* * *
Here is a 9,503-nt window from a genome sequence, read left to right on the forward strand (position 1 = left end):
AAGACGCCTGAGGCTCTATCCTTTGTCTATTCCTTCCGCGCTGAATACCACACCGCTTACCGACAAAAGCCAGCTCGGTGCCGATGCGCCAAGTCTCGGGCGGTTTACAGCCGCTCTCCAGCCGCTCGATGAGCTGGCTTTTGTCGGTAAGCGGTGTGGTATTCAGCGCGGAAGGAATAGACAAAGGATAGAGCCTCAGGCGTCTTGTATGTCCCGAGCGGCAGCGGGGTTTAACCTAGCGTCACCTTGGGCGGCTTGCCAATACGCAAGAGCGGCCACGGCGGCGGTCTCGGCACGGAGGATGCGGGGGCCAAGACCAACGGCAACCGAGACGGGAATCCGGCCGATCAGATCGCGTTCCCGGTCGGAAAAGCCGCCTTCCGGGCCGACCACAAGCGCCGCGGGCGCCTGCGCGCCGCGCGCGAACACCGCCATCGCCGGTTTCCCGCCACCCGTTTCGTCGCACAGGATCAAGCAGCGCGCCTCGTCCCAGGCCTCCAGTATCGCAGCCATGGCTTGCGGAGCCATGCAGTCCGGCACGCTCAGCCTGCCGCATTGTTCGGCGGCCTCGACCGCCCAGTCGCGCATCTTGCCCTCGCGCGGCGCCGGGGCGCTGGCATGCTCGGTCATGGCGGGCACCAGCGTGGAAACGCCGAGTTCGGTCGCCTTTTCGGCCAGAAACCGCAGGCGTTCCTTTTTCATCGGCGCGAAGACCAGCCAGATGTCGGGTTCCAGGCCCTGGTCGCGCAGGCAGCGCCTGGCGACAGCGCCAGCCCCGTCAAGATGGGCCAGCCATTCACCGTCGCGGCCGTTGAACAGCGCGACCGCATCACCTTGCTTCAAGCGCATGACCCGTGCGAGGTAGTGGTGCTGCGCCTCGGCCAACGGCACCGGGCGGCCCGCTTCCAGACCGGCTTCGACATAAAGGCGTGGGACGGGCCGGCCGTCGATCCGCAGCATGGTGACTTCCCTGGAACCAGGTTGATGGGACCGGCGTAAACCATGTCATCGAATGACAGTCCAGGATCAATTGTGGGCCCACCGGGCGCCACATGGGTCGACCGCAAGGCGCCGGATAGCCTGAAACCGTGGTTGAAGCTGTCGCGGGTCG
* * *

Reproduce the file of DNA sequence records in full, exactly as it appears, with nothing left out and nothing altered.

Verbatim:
Here is a 9,503-nt window from a genome sequence, read left to right on the forward strand (position 1 = left end):
AAGACGCCTGAGGCTCTATCCTTTGTCTATTCCTTCCGCGCTGAATACCACACCGCTTACCGACAAAAGCCAGCTCGGTGCCGATGCGCCAAGTCTCGGGCGGTTTACAGCCGCTCTCCAGCCGCTCGATGAGCTGGCTTTTGTCGGTAAGCGGTGTGGTATTCAGCGCGGAAGGAATAGACAAAGGATAGAGCCTCAGGCGTCTTGTATGTCCCGAGCGGCAGCGGGGTTTAACCTAGCGTCACCTTGGGCGGCTTGCCAATACGCAAGAGCGGCCACGGCGGCGGTCTCGGCACGGAGGATGCGGGGGCCAAGACCAACGGCAACCGAGACGGGAATCCGGCCGATCAGATCGCGTTCCCGGTCGGAAAAGCCGCCTTCCGGGCCGACCACAAGCGCCGCGGGCGCCTGCGCGCCGCGCGCGAACACCGCCATCGCCGGTTTCCCGCCACCCGTTTCGTCGCACAGGATCAAGCAGCGCGCCTCGTCCCAGGCCTCCAGTATCGCAGCCATGGCTTGCGGAGCCATGCAGTCCGGCACGCTCAGCCTGCCGCATTGTTCGGCGGCCTCGACCGCCCAGTCGCGCATCTTGCCCTCGCGCGGCGCCGGGGCGCTGGCATGCTCGGTCATGGCGGGCACCAGCGTGGAAACGCCGAGTTCGGTCGCCTTTTCGGCCAGAAACCGCAGGCGTTCCTTTTTCATCGGCGCGAAGACCAGCCAGATGTCGGGTTCCAGGCCCTGGTCGCGCAGGCAGCGCCTGGCGACAGCGCCAGCCCCGTCAAGATGGGCCAGCCATTCACCGTCGCGGCCGTTGAACAGCGCGACCGCATCACCTTGCTTCAAGCGCATGACCCGTGCGAGGTAGTGGTGCTGCGCCTCGGCCAACGGCACCGGGCGGCCCGCTTCCAGACCGGCTTCGACATAAAGGCGTGGGACGGGCCGGCCGTCGATCCGCAGCATGGTGACTTCCCTGGAACCAGGTTGATGGGACCGGCGTAAACCATGTCATCGAATGACAGTCCAGGATCAATTGTGGGCCCACCGGGCGCCACATGGGTCGACCGCAAGGCGCCGGATAGCCTGAAACCGTGGTTGAAGCTGTCGCGGGTCG